, in my (un)educated guess, is probably (spanish?) for Delicious Monster
. And what else would you call a big (foot-long) green, scaly
fruit that's really, actually, delicious
The scales on a monstera are, on average, hexagonal, with a few irregular ones thrown in. They tesselate in a cool pattern - think unopened pine cone for the swirls - and usually have a little brown dot in the middle. They are green only when unripe. But a ripened one would be unsaleable, and this is why.
To ripen a monstera, hang it upside down in a bag until the scales turn blackish, get smaller (disrupting the pattern) and start falling off. Think vegetable leprosy. The monstera will start to be more pungent-smelling, but don't devour it until it's ripe, because it'll be dry and tasteless, and you might get little dry prickly tastes in your tongue (it's a hard sensation to describe).
Once it's ripe, get some friends so you can show off your weird fruit. But not too many friends, because you'll like this, i almost guarantee. Flake off the scales, and dive in. It's like banana-peach-pineapple-orange-cherimoya-goodness on a stick. (Except without the stick.)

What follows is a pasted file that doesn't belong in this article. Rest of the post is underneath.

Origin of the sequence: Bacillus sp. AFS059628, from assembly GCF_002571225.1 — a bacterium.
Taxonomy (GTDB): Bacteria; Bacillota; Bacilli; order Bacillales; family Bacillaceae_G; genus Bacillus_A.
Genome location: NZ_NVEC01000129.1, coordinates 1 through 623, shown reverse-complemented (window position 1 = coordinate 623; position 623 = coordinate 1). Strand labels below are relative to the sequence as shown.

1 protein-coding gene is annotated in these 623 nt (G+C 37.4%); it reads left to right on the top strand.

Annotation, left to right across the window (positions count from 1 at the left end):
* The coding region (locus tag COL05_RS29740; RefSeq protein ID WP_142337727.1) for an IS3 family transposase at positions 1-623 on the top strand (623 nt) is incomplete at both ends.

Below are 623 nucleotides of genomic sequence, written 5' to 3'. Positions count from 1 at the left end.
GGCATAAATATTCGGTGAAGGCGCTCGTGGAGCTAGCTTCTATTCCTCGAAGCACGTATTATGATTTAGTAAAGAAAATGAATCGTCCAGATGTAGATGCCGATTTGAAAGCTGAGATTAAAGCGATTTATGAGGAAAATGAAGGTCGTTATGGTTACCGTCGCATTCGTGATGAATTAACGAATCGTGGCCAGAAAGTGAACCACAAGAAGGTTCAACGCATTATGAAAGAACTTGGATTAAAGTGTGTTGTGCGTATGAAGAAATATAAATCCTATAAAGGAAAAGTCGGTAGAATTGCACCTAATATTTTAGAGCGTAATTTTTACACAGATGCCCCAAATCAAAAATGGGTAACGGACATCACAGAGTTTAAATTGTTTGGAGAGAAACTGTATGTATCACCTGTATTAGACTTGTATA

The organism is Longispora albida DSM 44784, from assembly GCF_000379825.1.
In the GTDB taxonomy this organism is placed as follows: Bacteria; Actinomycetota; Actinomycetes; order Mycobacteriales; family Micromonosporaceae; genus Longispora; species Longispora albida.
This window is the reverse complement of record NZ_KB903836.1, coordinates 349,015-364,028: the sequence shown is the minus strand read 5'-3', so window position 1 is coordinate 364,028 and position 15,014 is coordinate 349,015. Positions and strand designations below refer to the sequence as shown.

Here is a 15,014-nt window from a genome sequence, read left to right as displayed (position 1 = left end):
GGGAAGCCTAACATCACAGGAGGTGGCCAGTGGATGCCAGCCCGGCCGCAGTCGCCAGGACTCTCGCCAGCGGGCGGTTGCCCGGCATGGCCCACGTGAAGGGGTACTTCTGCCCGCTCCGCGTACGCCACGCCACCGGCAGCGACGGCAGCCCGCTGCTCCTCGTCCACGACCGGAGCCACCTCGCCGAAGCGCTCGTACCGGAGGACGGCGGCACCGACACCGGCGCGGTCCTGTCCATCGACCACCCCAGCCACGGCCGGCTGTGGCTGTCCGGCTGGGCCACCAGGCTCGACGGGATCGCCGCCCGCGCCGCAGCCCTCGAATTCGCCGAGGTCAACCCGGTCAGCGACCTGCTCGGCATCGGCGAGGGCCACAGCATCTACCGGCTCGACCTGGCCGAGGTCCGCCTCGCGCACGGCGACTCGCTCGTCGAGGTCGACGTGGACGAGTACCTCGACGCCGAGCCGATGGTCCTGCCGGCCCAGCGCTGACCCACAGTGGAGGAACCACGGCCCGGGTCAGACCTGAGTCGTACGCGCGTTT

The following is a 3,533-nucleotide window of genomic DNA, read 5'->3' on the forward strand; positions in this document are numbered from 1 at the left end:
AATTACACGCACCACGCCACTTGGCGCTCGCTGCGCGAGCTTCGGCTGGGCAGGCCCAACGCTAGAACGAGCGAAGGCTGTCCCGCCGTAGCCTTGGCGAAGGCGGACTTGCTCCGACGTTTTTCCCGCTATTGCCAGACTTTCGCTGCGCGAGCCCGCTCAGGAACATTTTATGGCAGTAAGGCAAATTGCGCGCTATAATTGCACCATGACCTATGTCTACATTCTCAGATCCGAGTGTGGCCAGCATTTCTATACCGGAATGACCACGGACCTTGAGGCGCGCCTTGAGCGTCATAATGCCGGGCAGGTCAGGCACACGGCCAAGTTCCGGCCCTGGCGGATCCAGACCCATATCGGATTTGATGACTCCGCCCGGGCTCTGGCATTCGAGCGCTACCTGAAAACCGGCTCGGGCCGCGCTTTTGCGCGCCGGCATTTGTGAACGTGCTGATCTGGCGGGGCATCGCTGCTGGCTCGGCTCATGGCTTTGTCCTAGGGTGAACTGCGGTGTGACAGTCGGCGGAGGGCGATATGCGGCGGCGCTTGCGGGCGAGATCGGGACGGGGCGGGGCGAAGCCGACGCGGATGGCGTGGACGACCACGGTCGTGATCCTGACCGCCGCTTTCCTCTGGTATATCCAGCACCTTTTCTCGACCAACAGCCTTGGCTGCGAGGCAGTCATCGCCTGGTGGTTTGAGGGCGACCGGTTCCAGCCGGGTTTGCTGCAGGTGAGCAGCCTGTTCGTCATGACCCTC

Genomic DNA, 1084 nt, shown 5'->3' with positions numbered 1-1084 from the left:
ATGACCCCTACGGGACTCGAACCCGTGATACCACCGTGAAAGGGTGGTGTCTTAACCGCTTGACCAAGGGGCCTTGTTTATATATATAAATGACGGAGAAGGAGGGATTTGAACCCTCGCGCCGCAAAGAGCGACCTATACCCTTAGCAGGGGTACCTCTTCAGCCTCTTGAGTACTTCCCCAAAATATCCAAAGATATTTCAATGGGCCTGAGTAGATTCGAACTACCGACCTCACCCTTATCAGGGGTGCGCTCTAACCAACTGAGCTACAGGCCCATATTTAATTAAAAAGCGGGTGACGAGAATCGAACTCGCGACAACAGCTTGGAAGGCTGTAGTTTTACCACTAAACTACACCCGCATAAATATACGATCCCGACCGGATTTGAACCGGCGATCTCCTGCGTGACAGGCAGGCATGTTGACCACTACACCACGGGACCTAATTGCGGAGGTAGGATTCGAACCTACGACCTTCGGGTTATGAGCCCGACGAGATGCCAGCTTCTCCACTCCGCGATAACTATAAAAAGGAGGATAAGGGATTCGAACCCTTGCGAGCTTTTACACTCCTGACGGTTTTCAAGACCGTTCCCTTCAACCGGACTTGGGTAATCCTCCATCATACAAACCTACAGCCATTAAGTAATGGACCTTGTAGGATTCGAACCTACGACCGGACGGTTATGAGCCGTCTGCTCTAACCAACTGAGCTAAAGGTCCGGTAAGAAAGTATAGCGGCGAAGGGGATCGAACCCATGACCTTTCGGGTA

Actually, no matter how exotic it looks, the monstera is the fruit of a relatively common houseplant - the swiss cheese plant (i can't remember the scientific name, i once knew it). Also, it should be known that according to some sources, monstera can cause allergic reactions including prickling in the mouth and throat and swelling of the throat. Not pleasant, but in an unscientific survey of the 20-odd people i've eaten it with, there have been no such reactions. So take your chances. Live on the edge. Woo-hoo!
Monstera is kind of hard to find around New England. It is also the namesake of a club i founded at Bard with a friend, subtitled the Exotic Fruits and Vegetables Club, whose sole purpose was to go down to NY (where they can be found, if you look) and buy fruits such as the monstera and bring them back up to lonely little Annandale-on-Hudson. Strangely, i once saw a monstera in my local Stop & Shop, but only once. It was like a mirage or something, nestled among the waxed unlabeled root vegetables that have come halfway around the world for people to puzzle over. And then it was gone.